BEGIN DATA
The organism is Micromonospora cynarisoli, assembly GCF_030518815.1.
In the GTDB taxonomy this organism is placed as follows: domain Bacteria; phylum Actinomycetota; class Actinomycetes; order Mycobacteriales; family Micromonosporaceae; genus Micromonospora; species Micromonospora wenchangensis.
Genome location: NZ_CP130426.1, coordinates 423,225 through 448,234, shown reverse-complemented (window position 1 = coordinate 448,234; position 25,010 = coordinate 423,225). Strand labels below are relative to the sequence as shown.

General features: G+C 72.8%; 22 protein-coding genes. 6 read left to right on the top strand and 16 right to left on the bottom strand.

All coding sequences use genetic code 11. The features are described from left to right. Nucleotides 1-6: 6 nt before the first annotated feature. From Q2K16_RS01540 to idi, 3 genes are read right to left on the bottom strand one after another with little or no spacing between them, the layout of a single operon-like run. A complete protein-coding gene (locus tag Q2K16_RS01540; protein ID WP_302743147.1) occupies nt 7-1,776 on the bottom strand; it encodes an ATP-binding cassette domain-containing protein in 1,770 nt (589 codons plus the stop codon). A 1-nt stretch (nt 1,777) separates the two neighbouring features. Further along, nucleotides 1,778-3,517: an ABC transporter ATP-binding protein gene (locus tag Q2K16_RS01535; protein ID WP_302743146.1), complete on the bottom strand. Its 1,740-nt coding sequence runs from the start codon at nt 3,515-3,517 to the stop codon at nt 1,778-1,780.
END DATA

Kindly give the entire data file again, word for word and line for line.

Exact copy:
The organism is Micromonospora cynarisoli, assembly GCF_030518815.1.
In the GTDB taxonomy this organism is placed as follows: domain Bacteria; phylum Actinomycetota; class Actinomycetes; order Mycobacteriales; family Micromonosporaceae; genus Micromonospora; species Micromonospora wenchangensis.
Genome location: NZ_CP130426.1, coordinates 423,225 through 448,234, shown reverse-complemented (window position 1 = coordinate 448,234; position 25,010 = coordinate 423,225). Strand labels below are relative to the sequence as shown.

General features: G+C 72.8%; 22 protein-coding genes. 6 read left to right on the top strand and 16 right to left on the bottom strand.

All coding sequences use genetic code 11. The features are described from left to right. Nucleotides 1-6: 6 nt before the first annotated feature. From Q2K16_RS01540 to idi, 3 genes are read right to left on the bottom strand one after another with little or no spacing between them, the layout of a single operon-like run. A complete protein-coding gene (locus tag Q2K16_RS01540; protein ID WP_302743147.1) occupies nt 7-1,776 on the bottom strand; it encodes an ATP-binding cassette domain-containing protein in 1,770 nt (589 codons plus the stop codon). A 1-nt stretch (nt 1,777) separates the two neighbouring features. Further along, nucleotides 1,778-3,517: an ABC transporter ATP-binding protein gene (locus tag Q2K16_RS01535; protein ID WP_302743146.1), complete on the bottom strand. Its 1,740-nt coding sequence runs from the start codon at nt 3,515-3,517 to the stop codon at nt 1,778-1,780.